Senior technical and operations managers, representing the majority of New Zealand’s export meat processors, had a good first-hand look at the supply chain in New Zealand’s largest market in October. They were all part of the fourth Meat Industry Association (MIA)-led delegation to China, writes MIA chief executive Tim Ritchie.
Their visit was part of the ongoing work to strengthen the whole of industry relationships between the meat industries in the two countries. While previous delegations had mainly consisted of company chief executives and directors, this latest group was largely made up of senior technical and operations managers from nine MIA-member companies, representing almost 90 percent of New Zealand’s beef and sheepmeat production. An important focus of this visit was to support the current trial allowing exports of chilled beef and lamb from a limited number of New Zealand processing plants.
The key event of their programme was participation in the ‘Quality at Every Step’ New Zealand chilled lamb and beef seminar, co-hosted by MIA, New Zealand Trade and Enterprise (NZTE) and the China Meat Association (CMA). This was held in Qingdao in conjunction with the China International Meat Industry Week 2017.
The seminar’s overall aim was to give the Chinese regulators and customers confidence that New Zealand chilled product is safe and of premium quality and that product integrity can be maintained throughout the supply chain so that the product reaches end users in the ideal condition.
Presentations from Chinese industry and government representatives gave an overview of the Chinese market and the process for importing meat. From New Zealand’s side, the New Zealand Ministry for Primary Industries’ deputy director general for China relations, Dave Samuels explained New Zealand’s regulatory system to participants.
The importance the New Zealand meat industry places on every step in the process for the production of chilled beef and lamb was detailed by Affco director Rowan Ogg. His presentation covered the handling and transportation of livestock, the use of processing techniques and technologies to reduce the risk of contamination, the cleaning cycle and the critical importance of the cold chain for the entire chilled meat process.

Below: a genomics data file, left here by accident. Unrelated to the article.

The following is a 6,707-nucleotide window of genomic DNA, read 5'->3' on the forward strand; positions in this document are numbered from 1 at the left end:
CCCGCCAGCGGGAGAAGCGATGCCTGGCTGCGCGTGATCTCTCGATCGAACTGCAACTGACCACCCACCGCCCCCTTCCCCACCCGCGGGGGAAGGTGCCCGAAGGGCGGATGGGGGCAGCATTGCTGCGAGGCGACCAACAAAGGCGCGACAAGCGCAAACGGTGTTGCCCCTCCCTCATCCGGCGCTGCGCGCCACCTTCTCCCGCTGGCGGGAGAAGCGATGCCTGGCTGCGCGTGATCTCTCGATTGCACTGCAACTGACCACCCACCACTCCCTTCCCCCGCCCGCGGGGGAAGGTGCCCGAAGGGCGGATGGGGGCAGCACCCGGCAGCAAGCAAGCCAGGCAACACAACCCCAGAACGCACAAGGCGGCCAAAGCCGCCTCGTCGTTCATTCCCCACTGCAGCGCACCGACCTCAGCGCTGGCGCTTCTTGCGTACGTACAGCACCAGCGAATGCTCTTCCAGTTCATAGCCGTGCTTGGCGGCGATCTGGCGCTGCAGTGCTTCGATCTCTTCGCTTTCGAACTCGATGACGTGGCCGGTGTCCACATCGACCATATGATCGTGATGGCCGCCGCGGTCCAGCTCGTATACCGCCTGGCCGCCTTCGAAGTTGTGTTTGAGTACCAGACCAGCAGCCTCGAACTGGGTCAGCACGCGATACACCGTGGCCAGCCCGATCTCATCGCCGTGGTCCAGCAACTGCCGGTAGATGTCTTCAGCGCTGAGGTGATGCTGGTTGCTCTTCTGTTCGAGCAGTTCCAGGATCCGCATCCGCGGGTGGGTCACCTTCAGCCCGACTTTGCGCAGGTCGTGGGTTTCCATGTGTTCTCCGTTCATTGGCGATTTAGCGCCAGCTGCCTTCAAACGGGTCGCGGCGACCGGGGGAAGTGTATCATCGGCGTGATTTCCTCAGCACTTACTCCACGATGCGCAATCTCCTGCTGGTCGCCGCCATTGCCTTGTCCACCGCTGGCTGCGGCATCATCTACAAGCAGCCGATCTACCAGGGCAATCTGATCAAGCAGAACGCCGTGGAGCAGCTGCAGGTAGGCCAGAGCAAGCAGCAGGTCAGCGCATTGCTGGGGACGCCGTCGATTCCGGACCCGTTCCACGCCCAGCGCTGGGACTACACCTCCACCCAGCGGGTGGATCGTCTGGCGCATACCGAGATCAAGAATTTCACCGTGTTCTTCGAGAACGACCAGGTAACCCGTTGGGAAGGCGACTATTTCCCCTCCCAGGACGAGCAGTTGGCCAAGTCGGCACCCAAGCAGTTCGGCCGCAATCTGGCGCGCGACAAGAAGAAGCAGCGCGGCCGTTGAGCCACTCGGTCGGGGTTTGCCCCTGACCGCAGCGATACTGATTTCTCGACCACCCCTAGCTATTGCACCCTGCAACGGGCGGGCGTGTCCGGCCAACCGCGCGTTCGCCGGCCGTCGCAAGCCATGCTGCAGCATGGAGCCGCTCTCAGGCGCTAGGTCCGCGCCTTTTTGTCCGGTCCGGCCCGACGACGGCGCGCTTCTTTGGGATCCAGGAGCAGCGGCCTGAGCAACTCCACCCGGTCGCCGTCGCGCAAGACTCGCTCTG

The seminar was well-attended and was successful in achieving its goals. As well as providing good visibility for New Zealand and further cementing our relationship with CMA, the messages about the New Zealand system for producing high quality, safe chilled meat were well received.
While in Qingdao, the delegation visited the port, ranked as one of the 10 largest container ports in the world, and met with representatives from Mainfreight and the officials from the local China Inspection and Quarantine (CIQ) Service to discuss the process and timeframes for clearing consignments through the port. The delegation went on from the meeting to view a CIQ coldstore facility and also had a tour of container facilities at the port.
The visit also included meetings with Chinese government and industry representatives in Beijing and a visit to Yinchuan, the capital of the Ningxia Autonomous Province. Ningxia is an autonomous region for the Hui people, who are ethnically and linguistically similar to Han Chinese with the exception that most of them practice Islam. Twenty percent of China’s Hui population of approximately 10.5 million live in Ningxia.
There is significant consumption of halal meat in the region and it is an important destination for New Zealand halal-certified product. Ningxia is also a major sheep-rearing region, with around 20 million sheep. While in Yinchuan, the delegation visited local farms and a processing facility and also went to a sheep breeding facility run by the China Animal Husbandry Group (CAHG). This is one of China’s largest state-owned enterprises, and its operations include livestock and poultry breeding, veterinary vaccines and pharmaceuticals, feeds and feed additives, pesticides, plant seeds, chemical products, instruments and equipment.
The CAHG facility in Yinchuan is primarily focused on sheep-breeding, in particular cross-breeding to improve the productivity of the local Tan sheep breed. The facility has the capacity to hold 8,000 sheep, and currently has 4,500 head spread among five different breeds – white and black head Dorper, Suffolk, Merino, and Tan.
Overall, it was another successful visit. As well as further strengthening our industry’s relationship with counterparts and government agencies in China, the visit was a valuable opportunity to explain the New Zealand systems and processes for producing high quality chilled meat, something we have been doing for more than 40 years.